Ya see, there was a movement that went around recently that many of you may have seen—#metoo. It was a way for women to identify themselves as having experienced sexual harassment or assault, and my newsfeed was flooded, as were those of pretty much everyone I know. I even posted my own #metoo, not with any details, but simply expressing my inclusion. That movement plus NaNoWriMo, combined with the things that cross my mind when I look at my baby girl, got me thinking about all the experiences I’ve had in my life that have molded me into who I am today. I’m not just talking about the bad ones, but the good stuff too, like watching my nanny play these two certain songs on the piano over and over and over again, stopping and restarting every time she made a mistake, and how that led to me taking lessons for eight years, which later led to me composing music and entering a songwriting contest just a few years ago. And of course there are shitty memories, like my #metoo moments and being mercilessly teased for my weight all through elementary school, but there are also negatives that led to really positive outlooks. For example, the day I realized that my inner thighs that I hated so much have touched every single day of my entire life—literally—so I’ve spent many long, painful years trying to change something that will quite likely never change, and that all the self-judgement I weighed myself down with was because of what I thought I “should” look like, instead of who I am. I know I’m kinda running away with this right now, but I mean think about your own lives—are there not a hundred little memories that you think about all the time? Are there not defining moments that, whether you realized it at the time or not, were ones that would forever change your shape, even if only a little? My mind is filled with those moments, and I think—I hope—that by laying them all out in some kind of rough chronological order, they might provide some insight, some relatability, some point of identification for other women out there who have been molded too. And of course, I know the mens out there have had their own defining experiences, but as I have no penis, I will be sticking with the ladies on this one.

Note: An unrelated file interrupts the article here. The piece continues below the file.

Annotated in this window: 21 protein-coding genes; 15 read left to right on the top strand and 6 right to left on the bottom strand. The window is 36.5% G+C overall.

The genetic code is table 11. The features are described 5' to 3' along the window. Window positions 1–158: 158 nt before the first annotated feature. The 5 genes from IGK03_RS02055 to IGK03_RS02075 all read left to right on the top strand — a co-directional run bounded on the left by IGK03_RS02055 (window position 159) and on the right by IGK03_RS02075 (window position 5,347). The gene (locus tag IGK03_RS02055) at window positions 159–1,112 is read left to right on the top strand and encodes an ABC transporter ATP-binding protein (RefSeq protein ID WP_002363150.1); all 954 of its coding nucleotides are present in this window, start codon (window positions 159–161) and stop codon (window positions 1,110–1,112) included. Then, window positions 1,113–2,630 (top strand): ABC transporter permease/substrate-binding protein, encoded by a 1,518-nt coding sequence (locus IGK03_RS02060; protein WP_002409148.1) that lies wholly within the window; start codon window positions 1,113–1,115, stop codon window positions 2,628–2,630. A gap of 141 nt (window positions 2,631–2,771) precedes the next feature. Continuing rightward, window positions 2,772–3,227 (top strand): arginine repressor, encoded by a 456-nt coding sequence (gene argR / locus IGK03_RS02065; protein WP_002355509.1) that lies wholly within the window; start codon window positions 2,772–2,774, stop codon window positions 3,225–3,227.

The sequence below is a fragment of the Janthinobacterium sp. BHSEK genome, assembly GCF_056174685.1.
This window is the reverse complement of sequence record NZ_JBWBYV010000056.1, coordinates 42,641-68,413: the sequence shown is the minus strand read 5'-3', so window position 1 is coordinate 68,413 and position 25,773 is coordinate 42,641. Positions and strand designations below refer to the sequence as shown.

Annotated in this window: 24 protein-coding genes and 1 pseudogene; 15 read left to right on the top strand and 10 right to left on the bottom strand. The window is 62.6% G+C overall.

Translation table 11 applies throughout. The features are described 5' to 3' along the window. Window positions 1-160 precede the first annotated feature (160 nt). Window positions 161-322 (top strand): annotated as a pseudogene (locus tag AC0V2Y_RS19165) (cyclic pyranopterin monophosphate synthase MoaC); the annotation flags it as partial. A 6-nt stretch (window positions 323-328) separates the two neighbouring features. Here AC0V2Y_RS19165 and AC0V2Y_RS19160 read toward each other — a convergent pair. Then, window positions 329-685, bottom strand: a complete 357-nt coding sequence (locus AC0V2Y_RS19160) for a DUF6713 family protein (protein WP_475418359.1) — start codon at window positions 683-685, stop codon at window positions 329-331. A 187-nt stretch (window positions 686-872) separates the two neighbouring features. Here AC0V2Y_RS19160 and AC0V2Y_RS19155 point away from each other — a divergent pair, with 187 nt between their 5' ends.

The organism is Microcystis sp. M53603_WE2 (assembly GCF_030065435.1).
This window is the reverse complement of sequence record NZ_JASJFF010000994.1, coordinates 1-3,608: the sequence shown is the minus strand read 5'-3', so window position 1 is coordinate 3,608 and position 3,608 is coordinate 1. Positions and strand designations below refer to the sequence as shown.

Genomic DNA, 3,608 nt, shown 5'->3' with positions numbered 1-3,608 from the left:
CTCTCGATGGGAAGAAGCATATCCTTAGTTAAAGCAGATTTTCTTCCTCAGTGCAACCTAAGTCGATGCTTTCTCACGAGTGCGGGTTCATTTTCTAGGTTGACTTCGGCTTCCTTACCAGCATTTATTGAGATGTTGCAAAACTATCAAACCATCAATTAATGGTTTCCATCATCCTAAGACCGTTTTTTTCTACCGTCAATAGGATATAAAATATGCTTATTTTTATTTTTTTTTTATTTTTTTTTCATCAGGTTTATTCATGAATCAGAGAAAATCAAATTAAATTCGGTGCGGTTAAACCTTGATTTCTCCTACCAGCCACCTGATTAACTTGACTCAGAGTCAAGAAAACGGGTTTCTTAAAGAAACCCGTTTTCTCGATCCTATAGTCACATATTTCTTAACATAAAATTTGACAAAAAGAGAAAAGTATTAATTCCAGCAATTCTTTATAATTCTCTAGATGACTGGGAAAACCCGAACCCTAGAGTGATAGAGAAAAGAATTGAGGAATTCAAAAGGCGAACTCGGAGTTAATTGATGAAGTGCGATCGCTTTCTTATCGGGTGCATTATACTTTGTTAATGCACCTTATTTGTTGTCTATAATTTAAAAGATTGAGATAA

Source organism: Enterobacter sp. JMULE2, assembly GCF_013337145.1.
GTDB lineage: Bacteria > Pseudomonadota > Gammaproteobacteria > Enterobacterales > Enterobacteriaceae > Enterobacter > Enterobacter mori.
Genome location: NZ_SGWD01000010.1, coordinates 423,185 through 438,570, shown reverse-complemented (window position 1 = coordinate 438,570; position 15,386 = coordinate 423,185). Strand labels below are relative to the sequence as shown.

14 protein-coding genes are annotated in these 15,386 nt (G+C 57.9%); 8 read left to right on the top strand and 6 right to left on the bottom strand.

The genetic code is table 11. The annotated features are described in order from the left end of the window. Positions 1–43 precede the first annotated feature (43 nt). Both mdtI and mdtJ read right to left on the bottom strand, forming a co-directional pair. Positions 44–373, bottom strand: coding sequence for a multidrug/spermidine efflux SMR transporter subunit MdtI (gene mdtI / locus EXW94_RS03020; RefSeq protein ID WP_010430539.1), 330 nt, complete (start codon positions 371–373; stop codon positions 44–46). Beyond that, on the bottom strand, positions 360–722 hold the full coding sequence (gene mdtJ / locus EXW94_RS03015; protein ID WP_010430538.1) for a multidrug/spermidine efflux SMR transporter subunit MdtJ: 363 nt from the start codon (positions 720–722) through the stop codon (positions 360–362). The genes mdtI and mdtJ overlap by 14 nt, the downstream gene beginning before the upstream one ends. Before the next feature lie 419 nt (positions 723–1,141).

I’m gonna keep working on the book a little at a time, as my life permits, and I hope I can stay motivated enough to see it through to the end. It’s kind of a huge undertaking, but if I get the first draft done and stop my inner editor from trying to perfect everything the first go-round, I think I’ll be good to go. In the meantime I will also be continuing to run and keep up with my new home kickboxing workouts, and I get to experience my first attempt at air travel with the child later this week, so pray for us. Florida for a few days and then a quick turnaround to see hubs for Turkey Day (which should be extra fun now that minion is eating big girl foods)—gobble, gobble!

Have a lovely start of November, my fellow humans. I’ll be back in a couple weeks!

C is for C-Section

Warning: There are some candid details about c-sections and postpartum recovery in this post. If you don’t want to read that, then you should probably stop here.

This past week, my friend Megan shared an article about a mother who was being shamed for “opting” to have a c-section, with the criticizer saying it wasn’t a “real” birth.
She shared it out of hurt, because she is a c-section momma, and so am I. Continue reading “C is for C-Section”

Weighing In

When I first started working on this post, it carried a different tone. I was feeling irritated by a recent injury and I forgot what I know to be true—I am strong, determined (aka stubborn), and capable of damn near anything I put my mind to, even if the universe isn’t moving at rapid speed when I want. Let me explain…

Prior to getting knocked up, one of my biggest pregnancy fears was gaining a ton of weight and not being able to lose it. I’m just shy of 5’7″ (5’6 3/4″ to be exact, and you better believe that’s what I tell doctors), and twice in my life I’ve been single digits away from 200 lbs. Continue reading “Weighing In”